Schools in Refugee Camps Not Useless

25/10/2013 10:38 BST | Updated 23/01/2014 23:58 GMT

In 2007 when Kenya went through a face I will chose to call mad man gone extra-mad after disputed elections, the world was shocked. I was an undergraduate student at that time and I remember sitting inside my room constantly calling and warning my younger brother Robins not to dare contemplate going to central Nairobi, just in case the madness caught up with him. When a country is burning, no one is ever safe.

We had just re-opened university after 2 weeks delay to give time for things to cool down and ensure those students whom had travelled to visit with their families for Christmas were back safely. Since university calendar had to go on, we continued with our classes oblivious of students who had not resumed due to the escalating violence in some parts of the country. Fortunately, those students who were delayed made it to the campus though they had to work extra hard to catch up with the rest. That period was not just tough for students but for Kenya as a country.

Whenever there is instability in a country, children are usually the most vulnerable; their lives are distracted, families taken away from them and they lose all they have, their education. Effects of distracted education are unimaginable. It makes a country a generation behind. South Sudan is yet to figure out what to do with powerful but uneducated government officials. I shiver when I think of children in Syria and the challenges they will pose to the world in the coming years. Remember the phrase,

'the world is a global village?'

Schools in refugee camps should not just be a makeshift plan to keep sad children busy, but should be allowed to operate with clear objectives. Donors need to commit to education in refugee camps. These places are no longer temporary settlements but absurdly as it may sound, they become homes.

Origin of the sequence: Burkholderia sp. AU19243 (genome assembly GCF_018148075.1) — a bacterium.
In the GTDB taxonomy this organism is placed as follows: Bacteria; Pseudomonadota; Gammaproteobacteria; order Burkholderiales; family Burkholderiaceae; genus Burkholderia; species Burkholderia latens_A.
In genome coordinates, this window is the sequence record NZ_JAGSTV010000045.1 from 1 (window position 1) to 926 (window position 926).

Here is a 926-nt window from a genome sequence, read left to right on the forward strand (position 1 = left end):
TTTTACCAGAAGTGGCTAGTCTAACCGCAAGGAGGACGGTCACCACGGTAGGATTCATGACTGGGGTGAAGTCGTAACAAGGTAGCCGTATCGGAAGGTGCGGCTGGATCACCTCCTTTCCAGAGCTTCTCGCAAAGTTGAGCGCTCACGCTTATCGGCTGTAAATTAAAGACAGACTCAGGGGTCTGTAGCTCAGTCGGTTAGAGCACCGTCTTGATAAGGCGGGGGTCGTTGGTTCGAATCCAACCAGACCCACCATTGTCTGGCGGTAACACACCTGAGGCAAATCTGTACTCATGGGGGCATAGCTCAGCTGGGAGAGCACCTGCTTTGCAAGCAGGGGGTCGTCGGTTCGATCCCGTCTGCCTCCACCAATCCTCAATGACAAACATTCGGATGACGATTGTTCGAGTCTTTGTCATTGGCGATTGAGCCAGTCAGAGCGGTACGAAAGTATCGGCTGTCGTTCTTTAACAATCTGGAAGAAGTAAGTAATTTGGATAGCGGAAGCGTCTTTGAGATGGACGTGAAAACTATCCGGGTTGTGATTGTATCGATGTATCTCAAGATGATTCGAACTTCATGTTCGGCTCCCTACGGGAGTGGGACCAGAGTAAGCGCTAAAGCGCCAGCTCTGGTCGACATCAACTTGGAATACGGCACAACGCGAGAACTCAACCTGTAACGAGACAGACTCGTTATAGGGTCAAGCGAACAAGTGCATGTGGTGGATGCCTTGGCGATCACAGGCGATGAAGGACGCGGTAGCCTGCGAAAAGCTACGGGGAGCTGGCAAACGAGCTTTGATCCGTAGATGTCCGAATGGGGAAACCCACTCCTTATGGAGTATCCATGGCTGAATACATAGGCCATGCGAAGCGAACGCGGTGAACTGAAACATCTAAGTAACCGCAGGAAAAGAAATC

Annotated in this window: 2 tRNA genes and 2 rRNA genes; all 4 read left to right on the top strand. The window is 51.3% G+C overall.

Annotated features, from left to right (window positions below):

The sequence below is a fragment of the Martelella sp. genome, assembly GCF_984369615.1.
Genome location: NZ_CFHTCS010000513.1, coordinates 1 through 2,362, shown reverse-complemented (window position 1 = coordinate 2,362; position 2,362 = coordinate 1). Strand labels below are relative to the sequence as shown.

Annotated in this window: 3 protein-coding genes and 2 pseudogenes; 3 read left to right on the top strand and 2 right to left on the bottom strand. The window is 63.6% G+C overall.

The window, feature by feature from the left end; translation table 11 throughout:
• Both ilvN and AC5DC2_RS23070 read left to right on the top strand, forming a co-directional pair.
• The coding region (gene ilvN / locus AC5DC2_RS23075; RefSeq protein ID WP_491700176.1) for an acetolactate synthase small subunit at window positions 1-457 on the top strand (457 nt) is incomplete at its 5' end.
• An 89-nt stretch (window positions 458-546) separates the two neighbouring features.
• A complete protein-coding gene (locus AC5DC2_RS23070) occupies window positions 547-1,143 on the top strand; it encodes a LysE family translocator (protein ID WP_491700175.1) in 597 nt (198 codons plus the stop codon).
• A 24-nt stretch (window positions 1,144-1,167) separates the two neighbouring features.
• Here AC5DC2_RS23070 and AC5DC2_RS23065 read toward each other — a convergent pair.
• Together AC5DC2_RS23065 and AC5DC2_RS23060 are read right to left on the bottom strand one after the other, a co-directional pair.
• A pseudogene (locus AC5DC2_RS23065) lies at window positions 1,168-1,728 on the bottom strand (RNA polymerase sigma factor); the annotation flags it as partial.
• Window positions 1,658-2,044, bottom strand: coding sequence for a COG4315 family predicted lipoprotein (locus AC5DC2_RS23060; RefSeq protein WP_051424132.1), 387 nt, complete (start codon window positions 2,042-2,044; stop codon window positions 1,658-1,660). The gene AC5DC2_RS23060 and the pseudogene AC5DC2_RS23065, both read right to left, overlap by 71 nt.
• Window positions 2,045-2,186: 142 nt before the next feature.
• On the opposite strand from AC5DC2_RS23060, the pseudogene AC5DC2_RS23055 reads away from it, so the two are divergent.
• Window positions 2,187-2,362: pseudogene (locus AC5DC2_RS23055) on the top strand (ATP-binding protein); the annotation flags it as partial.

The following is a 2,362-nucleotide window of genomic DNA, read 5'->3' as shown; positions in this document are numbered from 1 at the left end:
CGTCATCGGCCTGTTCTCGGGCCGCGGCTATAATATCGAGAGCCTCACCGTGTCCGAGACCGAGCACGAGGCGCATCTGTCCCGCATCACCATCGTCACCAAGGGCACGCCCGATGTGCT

Committing to education in refugee camps means:

  • Children are given opportunity to learn how to read and write:
If you can read this, there is no doubt we are part of the lucky ones. No matter your circumstances, to be able to read and write is a gift that sometimes most people take for granted. People say 'money and oil' makes the world revolves, actually, education does....

  • Children can get Psychosocial support:
School provides opportunity for children to begin needed healing process; they don't have to wait to get back home (this might never happen). Also in school, they learn about responsible citizenship, good governance and protection. We don't learn good governance in the moon, it all starts in school.

  • Children are protected from deviant behaviours:
School provides discipline and protection. In vulnerable places like refugee camps where people feel let down and betrayed, extremist groups can easily spread their propaganda and recruit selfless young minds. Good education can stop this from happening.

Quality education in refugee camps will not come like 'manna from heaven.' It needs actors: school managers, teachers and teaching methods. The environment also has to be conducive for learning. All these will happen only if adequate resources are committed. The world might have failed to end war in Syria and other places, but surely, we have enough money to have schools in the camps.